Having arthritis, or diabetes, or heart disease can change a person's life, getting in the way of daily activities and requiring special diets and medicines.
But what happens when new conditions get stacked on top of that first one, creating a burden of multiple diseases that need daily managing?
As millions of Americans cope with just such a combination of conditions, a new approach to measuring what their lives are actually like has emerged.
Multimorbidity scores can help doctors understand their patients' overall prognosis - and can help researchers identify special risks faced by people with multiple chronic illnesses.
In fact, new research by a University of Michigan team shows that people with higher multimorbidity scores had a much faster decline in their thinking and memory abilities than those with lower scores.
Even though most of the chronic conditions included in the index have no direct relationship to brain health, the higher a person's score, the faster they declined over a 14-year period in their ability to recall words and do simple math.
The results, published online in the Journals of Gerontology: Series A, used data from more than 14,260 people studied multiple times over a decade or more through the Health and Retirement Study based at U-M.
Meanwhile, just months ago, the same index revealed that people with higher scores were more than twice as likely to die by suicide than those with lower scores, and that they had worse mental health-related quality of life in general.
Those findings, made by calculating the multimorbidity index for participants in three long-term studies of more than 250,000 health professionals including dentists, podiatrists, chiropractors and nurses, were published in the Journal of the American Geriatrics Society. They show the mental and physical burden of living with multiple diseases.
U-M researcher and Michigan Medicine primary care physician Melissa Wei, M.D., M.P.H., M.S., has spearheaded the development of the scoring system, called the multimorbidity weighted index or MWI.
Assessing the total impact of a person's health conditions is important because 80% of adults over the age of 65 have more than one condition, and 45% of all adults have more than one, says Wei.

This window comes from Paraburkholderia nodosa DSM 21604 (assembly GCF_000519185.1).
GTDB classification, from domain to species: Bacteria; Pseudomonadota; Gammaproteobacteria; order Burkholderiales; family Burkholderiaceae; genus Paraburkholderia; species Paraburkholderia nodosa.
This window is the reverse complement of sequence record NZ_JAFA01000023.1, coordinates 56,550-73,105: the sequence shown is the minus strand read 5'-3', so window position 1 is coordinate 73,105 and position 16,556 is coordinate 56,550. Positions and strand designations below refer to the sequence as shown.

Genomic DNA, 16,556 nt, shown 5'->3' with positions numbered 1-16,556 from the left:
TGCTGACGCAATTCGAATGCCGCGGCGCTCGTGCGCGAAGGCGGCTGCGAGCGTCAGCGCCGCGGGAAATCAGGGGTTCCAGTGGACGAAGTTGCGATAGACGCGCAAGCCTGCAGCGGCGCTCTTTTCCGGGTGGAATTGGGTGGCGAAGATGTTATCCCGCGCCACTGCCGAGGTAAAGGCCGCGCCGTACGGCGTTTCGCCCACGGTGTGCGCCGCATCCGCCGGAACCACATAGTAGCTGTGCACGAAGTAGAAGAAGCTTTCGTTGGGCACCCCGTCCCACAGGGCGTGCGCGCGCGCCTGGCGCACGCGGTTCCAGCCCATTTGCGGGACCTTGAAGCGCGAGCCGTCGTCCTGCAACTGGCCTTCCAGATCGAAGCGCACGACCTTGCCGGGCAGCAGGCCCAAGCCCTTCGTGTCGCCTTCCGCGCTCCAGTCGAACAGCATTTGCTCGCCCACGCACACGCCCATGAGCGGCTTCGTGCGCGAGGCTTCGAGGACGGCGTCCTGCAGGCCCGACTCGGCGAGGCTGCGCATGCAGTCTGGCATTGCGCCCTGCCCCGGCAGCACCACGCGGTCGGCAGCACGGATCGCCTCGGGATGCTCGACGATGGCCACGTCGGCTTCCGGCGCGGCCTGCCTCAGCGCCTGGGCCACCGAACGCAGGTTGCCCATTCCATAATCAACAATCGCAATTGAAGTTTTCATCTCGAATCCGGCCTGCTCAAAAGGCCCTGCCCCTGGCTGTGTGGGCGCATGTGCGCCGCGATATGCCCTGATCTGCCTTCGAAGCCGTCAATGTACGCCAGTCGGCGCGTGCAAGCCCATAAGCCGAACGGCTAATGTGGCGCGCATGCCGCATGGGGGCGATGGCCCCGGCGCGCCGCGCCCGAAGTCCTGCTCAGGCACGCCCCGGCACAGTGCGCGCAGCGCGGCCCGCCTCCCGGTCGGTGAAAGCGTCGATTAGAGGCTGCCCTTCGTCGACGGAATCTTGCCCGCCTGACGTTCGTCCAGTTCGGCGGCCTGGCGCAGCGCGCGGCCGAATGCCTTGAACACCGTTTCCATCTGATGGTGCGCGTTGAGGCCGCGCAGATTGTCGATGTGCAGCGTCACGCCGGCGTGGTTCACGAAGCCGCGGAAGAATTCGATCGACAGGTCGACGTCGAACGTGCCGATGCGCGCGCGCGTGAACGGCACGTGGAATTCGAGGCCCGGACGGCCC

Careful tool development
Over the course of years, she compiled and tested a way to assess what life is like for people with multiple chronic conditions, from glaucoma and heart arrhythmias to multiple sclerosis and a history of knee, hip and spinal disc problems.
But it's not as simple as counting the number of diseases and conditions a person has gotten diagnosed with, the researchers caution.
Rather, the risk of cognitive decline, suicide or poor mental well-being has to do with the total impact that their unique combination of conditions has on their quality of life.
Because different conditions affect people in different ways, the scoring system takes into account how that happens - and how those effects might interact with one another.
Early this year, Wei and colleagues published a study showing that the risk of dying rose 8% for every single-point rise in MWI score, and that the rise in score tracked closely with the decrease in physical abilities of people with multiple conditions.
That study, also in Journals of Gerontology: Series A, also used Health and Retirement Study data, from 18,174 people over the age of 51 who took part in the study over 11 years.
How to calculate a multimorbidity score
While the MWI scoring approach has been useful in research, Wei and her colleagues now hope that clinicians can use it to help them understand the needs and manage the care of patients with multiple conditions.
A free MWI scoring tool is now available for clinician use at the website ePrognosis, run by the University of California, San Francisco.